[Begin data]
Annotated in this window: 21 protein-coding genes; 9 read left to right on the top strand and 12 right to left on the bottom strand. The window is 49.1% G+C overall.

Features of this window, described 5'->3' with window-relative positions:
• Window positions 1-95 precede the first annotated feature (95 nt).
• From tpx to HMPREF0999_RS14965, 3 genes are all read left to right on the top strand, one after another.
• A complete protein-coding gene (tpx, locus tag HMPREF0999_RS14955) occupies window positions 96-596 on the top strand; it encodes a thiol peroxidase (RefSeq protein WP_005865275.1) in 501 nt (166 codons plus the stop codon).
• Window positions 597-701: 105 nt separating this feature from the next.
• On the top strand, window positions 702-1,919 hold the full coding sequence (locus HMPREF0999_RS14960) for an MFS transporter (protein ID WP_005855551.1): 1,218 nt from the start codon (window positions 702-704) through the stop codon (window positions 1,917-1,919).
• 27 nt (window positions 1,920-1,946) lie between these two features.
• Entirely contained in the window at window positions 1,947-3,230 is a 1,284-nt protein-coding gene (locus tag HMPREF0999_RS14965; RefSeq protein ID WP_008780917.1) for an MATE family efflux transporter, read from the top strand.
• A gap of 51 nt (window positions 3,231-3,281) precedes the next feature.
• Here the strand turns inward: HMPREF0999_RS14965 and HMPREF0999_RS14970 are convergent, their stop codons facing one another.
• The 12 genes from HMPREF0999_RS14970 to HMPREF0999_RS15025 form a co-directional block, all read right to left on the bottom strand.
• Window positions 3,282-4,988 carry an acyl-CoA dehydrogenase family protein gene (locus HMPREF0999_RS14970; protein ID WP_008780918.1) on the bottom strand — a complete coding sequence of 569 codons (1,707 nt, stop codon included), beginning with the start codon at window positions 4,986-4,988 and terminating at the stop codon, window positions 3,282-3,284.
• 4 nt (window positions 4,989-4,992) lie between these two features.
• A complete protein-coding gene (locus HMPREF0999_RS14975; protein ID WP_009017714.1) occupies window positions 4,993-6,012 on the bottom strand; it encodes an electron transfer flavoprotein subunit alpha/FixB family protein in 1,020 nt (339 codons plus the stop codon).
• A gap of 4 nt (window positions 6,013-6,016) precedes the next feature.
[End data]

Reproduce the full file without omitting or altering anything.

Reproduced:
Annotated in this window: 21 protein-coding genes; 9 read left to right on the top strand and 12 right to left on the bottom strand. The window is 49.1% G+C overall.

Features of this window, described 5'->3' with window-relative positions:
• Window positions 1-95 precede the first annotated feature (95 nt).
• From tpx to HMPREF0999_RS14965, 3 genes are all read left to right on the top strand, one after another.
• A complete protein-coding gene (tpx, locus tag HMPREF0999_RS14955) occupies window positions 96-596 on the top strand; it encodes a thiol peroxidase (RefSeq protein WP_005865275.1) in 501 nt (166 codons plus the stop codon).
• Window positions 597-701: 105 nt separating this feature from the next.
• On the top strand, window positions 702-1,919 hold the full coding sequence (locus HMPREF0999_RS14960) for an MFS transporter (protein ID WP_005855551.1): 1,218 nt from the start codon (window positions 702-704) through the stop codon (window positions 1,917-1,919).
• 27 nt (window positions 1,920-1,946) lie between these two features.
• Entirely contained in the window at window positions 1,947-3,230 is a 1,284-nt protein-coding gene (locus tag HMPREF0999_RS14965; RefSeq protein ID WP_008780917.1) for an MATE family efflux transporter, read from the top strand.
• A gap of 51 nt (window positions 3,231-3,281) precedes the next feature.
• Here the strand turns inward: HMPREF0999_RS14965 and HMPREF0999_RS14970 are convergent, their stop codons facing one another.
• The 12 genes from HMPREF0999_RS14970 to HMPREF0999_RS15025 form a co-directional block, all read right to left on the bottom strand.
• Window positions 3,282-4,988 carry an acyl-CoA dehydrogenase family protein gene (locus HMPREF0999_RS14970; protein ID WP_008780918.1) on the bottom strand — a complete coding sequence of 569 codons (1,707 nt, stop codon included), beginning with the start codon at window positions 4,986-4,988 and terminating at the stop codon, window positions 3,282-3,284.
• 4 nt (window positions 4,989-4,992) lie between these two features.
• A complete protein-coding gene (locus HMPREF0999_RS14975; protein ID WP_009017714.1) occupies window positions 4,993-6,012 on the bottom strand; it encodes an electron transfer flavoprotein subunit alpha/FixB family protein in 1,020 nt (339 codons plus the stop codon).
• A gap of 4 nt (window positions 6,013-6,016) precedes the next feature.